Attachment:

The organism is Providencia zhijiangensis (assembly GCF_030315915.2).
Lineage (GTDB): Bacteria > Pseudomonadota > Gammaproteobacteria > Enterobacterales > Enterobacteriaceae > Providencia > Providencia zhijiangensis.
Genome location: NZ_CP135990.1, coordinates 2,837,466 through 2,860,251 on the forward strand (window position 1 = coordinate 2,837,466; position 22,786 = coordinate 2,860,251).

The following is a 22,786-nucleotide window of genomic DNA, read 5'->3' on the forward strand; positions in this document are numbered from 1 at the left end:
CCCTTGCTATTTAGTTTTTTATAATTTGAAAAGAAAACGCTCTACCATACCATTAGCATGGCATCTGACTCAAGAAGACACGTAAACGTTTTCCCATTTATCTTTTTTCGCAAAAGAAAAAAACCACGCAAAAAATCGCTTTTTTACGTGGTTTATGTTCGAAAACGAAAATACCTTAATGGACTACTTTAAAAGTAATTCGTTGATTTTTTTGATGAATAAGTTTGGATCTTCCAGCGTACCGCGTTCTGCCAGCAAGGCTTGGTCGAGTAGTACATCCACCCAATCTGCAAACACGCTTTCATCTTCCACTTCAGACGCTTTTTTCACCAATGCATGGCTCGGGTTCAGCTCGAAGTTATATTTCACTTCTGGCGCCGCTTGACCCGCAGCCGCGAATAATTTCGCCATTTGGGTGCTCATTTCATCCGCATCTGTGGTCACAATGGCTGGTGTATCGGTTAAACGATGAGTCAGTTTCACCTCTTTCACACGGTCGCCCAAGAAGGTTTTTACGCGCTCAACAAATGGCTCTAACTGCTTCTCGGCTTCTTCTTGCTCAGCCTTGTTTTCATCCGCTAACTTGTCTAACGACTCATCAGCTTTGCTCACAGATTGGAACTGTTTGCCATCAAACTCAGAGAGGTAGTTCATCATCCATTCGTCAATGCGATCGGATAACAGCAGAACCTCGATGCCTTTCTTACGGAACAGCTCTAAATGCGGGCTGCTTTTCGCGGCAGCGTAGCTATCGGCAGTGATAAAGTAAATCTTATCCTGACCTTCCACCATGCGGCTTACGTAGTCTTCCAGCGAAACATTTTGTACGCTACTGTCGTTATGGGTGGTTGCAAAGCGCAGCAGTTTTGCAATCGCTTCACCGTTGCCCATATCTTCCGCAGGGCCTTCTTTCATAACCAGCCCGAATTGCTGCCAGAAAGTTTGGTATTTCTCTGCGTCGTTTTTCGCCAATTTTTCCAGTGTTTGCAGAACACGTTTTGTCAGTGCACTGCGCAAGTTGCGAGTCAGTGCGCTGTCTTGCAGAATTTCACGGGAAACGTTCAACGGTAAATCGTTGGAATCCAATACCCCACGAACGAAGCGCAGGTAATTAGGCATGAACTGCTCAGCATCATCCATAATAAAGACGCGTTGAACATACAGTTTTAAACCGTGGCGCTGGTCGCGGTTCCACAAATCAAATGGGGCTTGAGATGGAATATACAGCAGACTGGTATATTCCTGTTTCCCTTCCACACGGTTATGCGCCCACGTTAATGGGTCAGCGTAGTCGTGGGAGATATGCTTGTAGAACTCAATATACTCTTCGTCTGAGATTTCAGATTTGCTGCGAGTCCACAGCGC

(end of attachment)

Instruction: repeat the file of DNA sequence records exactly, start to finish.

The organism is Providencia zhijiangensis (assembly GCF_030315915.2).
Lineage (GTDB): Bacteria > Pseudomonadota > Gammaproteobacteria > Enterobacterales > Enterobacteriaceae > Providencia > Providencia zhijiangensis.
Genome location: NZ_CP135990.1, coordinates 2,837,466 through 2,860,251 on the forward strand (window position 1 = coordinate 2,837,466; position 22,786 = coordinate 2,860,251).

The following is a 22,786-nucleotide window of genomic DNA, read 5'->3' on the forward strand; positions in this document are numbered from 1 at the left end:
CCCTTGCTATTTAGTTTTTTATAATTTGAAAAGAAAACGCTCTACCATACCATTAGCATGGCATCTGACTCAAGAAGACACGTAAACGTTTTCCCATTTATCTTTTTTCGCAAAAGAAAAAAACCACGCAAAAAATCGCTTTTTTACGTGGTTTATGTTCGAAAACGAAAATACCTTAATGGACTACTTTAAAAGTAATTCGTTGATTTTTTTGATGAATAAGTTTGGATCTTCCAGCGTACCGCGTTCTGCCAGCAAGGCTTGGTCGAGTAGTACATCCACCCAATCTGCAAACACGCTTTCATCTTCCACTTCAGACGCTTTTTTCACCAATGCATGGCTCGGGTTCAGCTCGAAGTTATATTTCACTTCTGGCGCCGCTTGACCCGCAGCCGCGAATAATTTCGCCATTTGGGTGCTCATTTCATCCGCATCTGTGGTCACAATGGCTGGTGTATCGGTTAAACGATGAGTCAGTTTCACCTCTTTCACACGGTCGCCCAAGAAGGTTTTTACGCGCTCAACAAATGGCTCTAACTGCTTCTCGGCTTCTTCTTGCTCAGCCTTGTTTTCATCCGCTAACTTGTCTAACGACTCATCAGCTTTGCTCACAGATTGGAACTGTTTGCCATCAAACTCAGAGAGGTAGTTCATCATCCATTCGTCAATGCGATCGGATAACAGCAGAACCTCGATGCCTTTCTTACGGAACAGCTCTAAATGCGGGCTGCTTTTCGCGGCAGCGTAGCTATCGGCAGTGATAAAGTAAATCTTATCCTGACCTTCCACCATGCGGCTTACGTAGTCTTCCAGCGAAACATTTTGTACGCTACTGTCGTTATGGGTGGTTGCAAAGCGCAGCAGTTTTGCAATCGCTTCACCGTTGCCCATATCTTCCGCAGGGCCTTCTTTCATAACCAGCCCGAATTGCTGCCAGAAAGTTTGGTATTTCTCTGCGTCGTTTTTCGCCAATTTTTCCAGTGTTTGCAGAACACGTTTTGTCAGTGCACTGCGCAAGTTGCGAGTCAGTGCGCTGTCTTGCAGAATTTCACGGGAAACGTTCAACGGTAAATCGTTGGAATCCAATACCCCACGAACGAAGCGCAGGTAATTAGGCATGAACTGCTCAGCATCATCCATAATAAAGACGCGTTGAACATACAGTTTTAAACCGTGGCGCTGGTCGCGGTTCCACAAATCAAATGGGGCTTGAGATGGAATATACAGCAGACTGGTATATTCCTGTTTCCCTTCCACACGGTTATGCGCCCACGTTAATGGGTCAGCGTAGTCGTGGGAGATATGCTTGTAGAACTCAATATACTCTTCGTCTGAGATTTCAGATTTGCTGCGAGTCCACAGCGC